Monday 15th July 2019
Monday, 15th of July 2019
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Nestlé to monitor palm oil production to curb deforestation

Nestlé has announced new plans to ensure the reduction of deforestation.

Magdi Batato

Magdi Batato, Executive Vice President and Head of Operations at Nestlé S.A

The Swiss company has set an enhanced plan to ensure that it fulfils its 2020 No Deforestation commitment by being the first global food company to implement Starling, a satellite-based service, to monitor 100 per cent of its global palm oil supply chains.

Magdi Batato, Executive Vice President and Head of Operations at Nestlé S.A, said: “Nestlé has always been committed to source the raw materials we need to make our products in a responsible manner. In 2010, we made a No Deforestation commitment stating that all our products globally will not be associated with deforestation by 2020.”

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Starling use cutting-edge technology to provide un-biased year monitoring of land cover charges and forest cover disturbances. The data collected from the process allows companies to manage risks and perform field intervention strategies to drive change.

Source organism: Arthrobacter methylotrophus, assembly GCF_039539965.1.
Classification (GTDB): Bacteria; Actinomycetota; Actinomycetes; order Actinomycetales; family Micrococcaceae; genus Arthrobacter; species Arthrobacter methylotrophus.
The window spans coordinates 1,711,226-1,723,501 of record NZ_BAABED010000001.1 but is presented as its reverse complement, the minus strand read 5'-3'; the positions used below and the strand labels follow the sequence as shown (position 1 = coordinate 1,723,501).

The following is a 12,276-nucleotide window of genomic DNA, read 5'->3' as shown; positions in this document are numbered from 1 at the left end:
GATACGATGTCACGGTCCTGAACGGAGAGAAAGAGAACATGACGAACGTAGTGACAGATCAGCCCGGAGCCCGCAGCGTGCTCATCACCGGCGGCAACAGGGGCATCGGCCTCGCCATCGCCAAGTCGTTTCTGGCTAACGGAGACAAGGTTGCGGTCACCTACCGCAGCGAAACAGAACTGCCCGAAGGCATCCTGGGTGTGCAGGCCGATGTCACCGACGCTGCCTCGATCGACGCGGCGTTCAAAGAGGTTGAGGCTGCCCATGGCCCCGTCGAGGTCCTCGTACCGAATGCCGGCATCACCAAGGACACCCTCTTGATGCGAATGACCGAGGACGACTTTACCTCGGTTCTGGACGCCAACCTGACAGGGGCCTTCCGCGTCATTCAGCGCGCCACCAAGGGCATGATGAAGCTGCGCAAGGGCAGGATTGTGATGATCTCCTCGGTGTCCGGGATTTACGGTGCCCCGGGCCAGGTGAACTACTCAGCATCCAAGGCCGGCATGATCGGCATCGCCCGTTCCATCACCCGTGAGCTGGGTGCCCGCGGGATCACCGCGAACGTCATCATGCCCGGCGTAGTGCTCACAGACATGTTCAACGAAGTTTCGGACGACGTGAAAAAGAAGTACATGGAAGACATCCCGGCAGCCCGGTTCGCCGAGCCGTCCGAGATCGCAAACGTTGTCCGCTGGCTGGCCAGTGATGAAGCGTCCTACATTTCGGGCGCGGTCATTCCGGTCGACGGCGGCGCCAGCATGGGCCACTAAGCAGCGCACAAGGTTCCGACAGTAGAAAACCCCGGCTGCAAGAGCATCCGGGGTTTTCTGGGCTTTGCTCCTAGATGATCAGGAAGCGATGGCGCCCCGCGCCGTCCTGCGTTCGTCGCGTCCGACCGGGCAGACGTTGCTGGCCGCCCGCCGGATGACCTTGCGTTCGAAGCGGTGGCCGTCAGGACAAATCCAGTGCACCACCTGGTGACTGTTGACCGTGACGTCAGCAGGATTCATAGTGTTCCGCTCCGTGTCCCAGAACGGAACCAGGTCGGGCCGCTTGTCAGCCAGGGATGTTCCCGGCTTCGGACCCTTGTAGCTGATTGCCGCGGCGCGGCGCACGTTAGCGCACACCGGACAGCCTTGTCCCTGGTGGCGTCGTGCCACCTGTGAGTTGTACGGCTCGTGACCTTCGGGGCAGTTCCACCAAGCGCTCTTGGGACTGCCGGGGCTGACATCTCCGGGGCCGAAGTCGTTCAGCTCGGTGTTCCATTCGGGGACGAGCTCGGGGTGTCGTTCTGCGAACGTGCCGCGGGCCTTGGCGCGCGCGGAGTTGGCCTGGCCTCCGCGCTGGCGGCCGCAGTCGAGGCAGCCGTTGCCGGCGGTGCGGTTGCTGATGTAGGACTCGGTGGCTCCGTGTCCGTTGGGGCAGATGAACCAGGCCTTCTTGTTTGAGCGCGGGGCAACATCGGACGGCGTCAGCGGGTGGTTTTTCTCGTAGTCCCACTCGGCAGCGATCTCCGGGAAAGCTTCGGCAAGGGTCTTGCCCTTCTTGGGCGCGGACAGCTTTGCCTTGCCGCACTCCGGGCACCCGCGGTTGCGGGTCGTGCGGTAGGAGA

François Lombard, Head of the Intelligence Business at Airbus Defence and Space, said: “Starling is a fully digital service, offering best-in-class machine learning and cloud technologies to provide very precise and near-real time forest cover change information. Terabytes of satellite images are turned into actionable information, to provide our customers with a reliable service to monitor their supply chains and to early identify potential deforestation events.”

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Deforestation is a complex problem and Nestle has urged the entire industry to work together to ensure it is addressed appropriately.

Palm oil is a vegetable oil and is the most widely used of its kind. However, the practices to produce palm oil result in widespread deforestation and loss of habitat for wildlife.

By December 2018, 100 per cent of Nestlé’s palm oil will be monitored for deforestation using satellite imagery.

Previously, Nestlé had committed to making its packaging 100 per cent recyclable by 2025.

By Rachel Cooper, Climate Action

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